New tariffs on imports from Europe might make you reevaluate your next wine and cheese party.
On Wednesday, the Trump administration announced 10% and 25% tariffs on various European goods, to take effect on October 18. While the 10% tariff is being imposed on new airplanes and will mostly be a pain point for U.S. companies like Delta, the imports affected by the 25% tariff reads like the average American consumer’s cold-weather wish list.
French wine, Irish and Scotch whiskies, sweaters, blankets and waistcoats from the UK, coffee and waffles from Germany, and cheeses and fruits from dozens of European countries will all be subjected to new tariffs — which generally correlate to price increases on consumers. Other items on the eight-pager include camera parts, tools, olives, clams and mussels… and the list quite literally goes on and on.
It’s hard to say exactly how much the price you pay in U.S. stores for such imports will rise after the tariffs take effect. But for an idea of how much prices will increase, we can look at how previously implemented tariffs (or threats of tariffs) have correlated to price hikes on American consumers.
In August, toy manufacturers were sweating over a tweet from President Donald Trump, in which he threatened to impose a 10% tariff on millions of Chinese goods. The Washington Post cited a report from the Trade Partnership, stating that a 10% tariff would raise the price of toys by 17%, without the added expenses that come with a holiday rush. If the tariff went through, the study said, Americans would pay an annual $3.7 billion more on toys alone.
A separate study, published in April, showed that the Trump administration’s tariffs on washing machines has translated to a 12% increase in the prices paid by U.S. shoppers.
The announcement on Wednesday states that the final “definitive product coverage” will be published in an upcoming Federal Register notice. But make no mistake — it’s targeted at European countries.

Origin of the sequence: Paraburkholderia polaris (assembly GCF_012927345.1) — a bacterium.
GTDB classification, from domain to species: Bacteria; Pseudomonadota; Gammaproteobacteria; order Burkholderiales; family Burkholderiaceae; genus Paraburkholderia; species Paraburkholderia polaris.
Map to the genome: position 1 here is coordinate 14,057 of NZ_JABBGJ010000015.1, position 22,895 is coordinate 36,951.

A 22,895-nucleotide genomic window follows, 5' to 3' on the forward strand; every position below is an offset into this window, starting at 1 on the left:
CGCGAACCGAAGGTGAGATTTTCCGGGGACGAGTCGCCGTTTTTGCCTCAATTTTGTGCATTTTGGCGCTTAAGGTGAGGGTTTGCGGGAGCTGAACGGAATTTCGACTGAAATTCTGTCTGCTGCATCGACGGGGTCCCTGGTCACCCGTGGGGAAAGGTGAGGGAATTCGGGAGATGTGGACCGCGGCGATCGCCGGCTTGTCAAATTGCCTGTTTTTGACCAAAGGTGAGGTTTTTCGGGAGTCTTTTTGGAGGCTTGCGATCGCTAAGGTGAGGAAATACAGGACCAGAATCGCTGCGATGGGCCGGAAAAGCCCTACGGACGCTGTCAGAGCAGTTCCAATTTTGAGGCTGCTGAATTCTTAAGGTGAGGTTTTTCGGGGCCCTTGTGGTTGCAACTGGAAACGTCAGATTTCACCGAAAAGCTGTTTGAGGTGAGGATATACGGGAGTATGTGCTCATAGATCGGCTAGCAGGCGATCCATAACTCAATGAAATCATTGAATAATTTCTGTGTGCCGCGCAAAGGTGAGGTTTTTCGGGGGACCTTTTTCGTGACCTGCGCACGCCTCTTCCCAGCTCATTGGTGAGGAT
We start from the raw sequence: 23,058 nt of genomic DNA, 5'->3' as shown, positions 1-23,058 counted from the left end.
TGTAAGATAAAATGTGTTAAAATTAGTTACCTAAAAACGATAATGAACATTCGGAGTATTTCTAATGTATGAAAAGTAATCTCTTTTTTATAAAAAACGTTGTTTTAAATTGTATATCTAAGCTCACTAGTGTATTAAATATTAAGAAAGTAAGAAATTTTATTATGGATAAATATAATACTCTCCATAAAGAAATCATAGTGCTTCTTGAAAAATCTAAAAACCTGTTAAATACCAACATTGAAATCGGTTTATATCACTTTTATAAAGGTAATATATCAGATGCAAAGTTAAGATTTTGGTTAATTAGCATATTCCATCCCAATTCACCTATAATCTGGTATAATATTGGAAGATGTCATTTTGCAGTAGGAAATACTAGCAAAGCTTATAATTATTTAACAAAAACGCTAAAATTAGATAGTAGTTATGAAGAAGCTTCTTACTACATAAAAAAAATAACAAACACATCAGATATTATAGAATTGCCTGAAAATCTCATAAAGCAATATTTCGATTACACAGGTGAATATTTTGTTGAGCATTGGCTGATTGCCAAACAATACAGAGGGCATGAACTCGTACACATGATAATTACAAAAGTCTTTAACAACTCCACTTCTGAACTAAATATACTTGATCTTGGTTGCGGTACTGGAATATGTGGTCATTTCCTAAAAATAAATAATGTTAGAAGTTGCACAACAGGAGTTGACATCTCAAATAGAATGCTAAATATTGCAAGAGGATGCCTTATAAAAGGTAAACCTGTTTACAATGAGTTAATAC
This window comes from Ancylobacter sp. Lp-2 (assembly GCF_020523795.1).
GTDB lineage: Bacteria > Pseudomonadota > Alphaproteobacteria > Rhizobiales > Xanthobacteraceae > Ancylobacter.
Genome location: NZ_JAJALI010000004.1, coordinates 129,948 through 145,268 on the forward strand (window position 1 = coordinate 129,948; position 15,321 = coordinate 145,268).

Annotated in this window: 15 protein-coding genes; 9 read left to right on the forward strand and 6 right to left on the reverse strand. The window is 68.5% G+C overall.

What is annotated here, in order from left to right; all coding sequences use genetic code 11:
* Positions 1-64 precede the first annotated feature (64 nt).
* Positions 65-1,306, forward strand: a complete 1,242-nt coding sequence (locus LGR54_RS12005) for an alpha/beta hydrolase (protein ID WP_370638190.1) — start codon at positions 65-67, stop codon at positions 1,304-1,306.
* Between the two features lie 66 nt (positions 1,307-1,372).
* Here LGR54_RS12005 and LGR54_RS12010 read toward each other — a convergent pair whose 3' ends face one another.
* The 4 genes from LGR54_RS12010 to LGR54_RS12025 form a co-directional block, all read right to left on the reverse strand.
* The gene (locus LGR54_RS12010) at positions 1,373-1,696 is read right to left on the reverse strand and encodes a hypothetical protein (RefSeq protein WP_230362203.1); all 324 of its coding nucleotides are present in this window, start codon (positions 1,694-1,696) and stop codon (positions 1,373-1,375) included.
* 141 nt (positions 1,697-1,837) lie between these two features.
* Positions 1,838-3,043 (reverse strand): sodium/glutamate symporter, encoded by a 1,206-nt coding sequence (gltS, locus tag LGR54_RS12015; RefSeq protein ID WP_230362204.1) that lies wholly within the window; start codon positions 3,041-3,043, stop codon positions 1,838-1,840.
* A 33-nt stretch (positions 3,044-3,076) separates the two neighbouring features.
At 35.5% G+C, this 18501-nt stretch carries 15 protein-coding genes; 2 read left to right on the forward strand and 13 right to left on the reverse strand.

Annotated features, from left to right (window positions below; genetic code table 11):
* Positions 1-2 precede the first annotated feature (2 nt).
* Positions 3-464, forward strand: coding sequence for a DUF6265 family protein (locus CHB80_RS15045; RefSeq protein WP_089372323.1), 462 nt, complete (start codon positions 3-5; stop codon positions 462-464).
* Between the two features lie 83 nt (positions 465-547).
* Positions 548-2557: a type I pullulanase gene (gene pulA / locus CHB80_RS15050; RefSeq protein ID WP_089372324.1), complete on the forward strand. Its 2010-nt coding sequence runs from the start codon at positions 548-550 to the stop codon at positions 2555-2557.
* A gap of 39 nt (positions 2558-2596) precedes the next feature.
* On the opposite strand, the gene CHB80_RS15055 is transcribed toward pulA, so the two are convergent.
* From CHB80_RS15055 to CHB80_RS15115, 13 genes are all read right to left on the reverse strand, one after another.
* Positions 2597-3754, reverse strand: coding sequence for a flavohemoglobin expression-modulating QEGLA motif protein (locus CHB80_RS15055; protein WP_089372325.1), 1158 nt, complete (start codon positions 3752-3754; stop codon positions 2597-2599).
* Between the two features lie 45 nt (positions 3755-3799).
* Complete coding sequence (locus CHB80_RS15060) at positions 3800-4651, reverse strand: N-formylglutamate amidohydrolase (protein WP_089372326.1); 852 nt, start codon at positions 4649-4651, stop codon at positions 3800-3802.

“The tariffs will be applied to a range of imports from EU Member States, with the bulk of the tariffs being applied to imports from France, Germany, Spain, and the United Kingdom,” said the Office of the U.S. Trade Representative following the ruling that led to this decision.
The new tariffs come after World Trade Organization ruled that the European Union was giving aircraft manufacturer Airbus an unfair advantage over its American competitor Boeing by providing “massive subsidies.” They said it cost American aerospace companies hundreds of billions of dollars in the last 15 years. And so the punishment comes in the form of an annual $7.5 billion — the largest award in WTO history by nearly two times the runner up — to be paid via tariffs on European goods as the U.S. saw fit.
The U.S. also has the authority to increase or change the products affected at any time, according to the ruling. To be sure that you aren’t personally paying for the tariffs, in the form of higher-priced imports, it’s best to stock up on your cheeseboard items before the tariffs are implemented. And if it’s too late to do that, you could always pack your bags and take that Eurotrip you always dreamed of.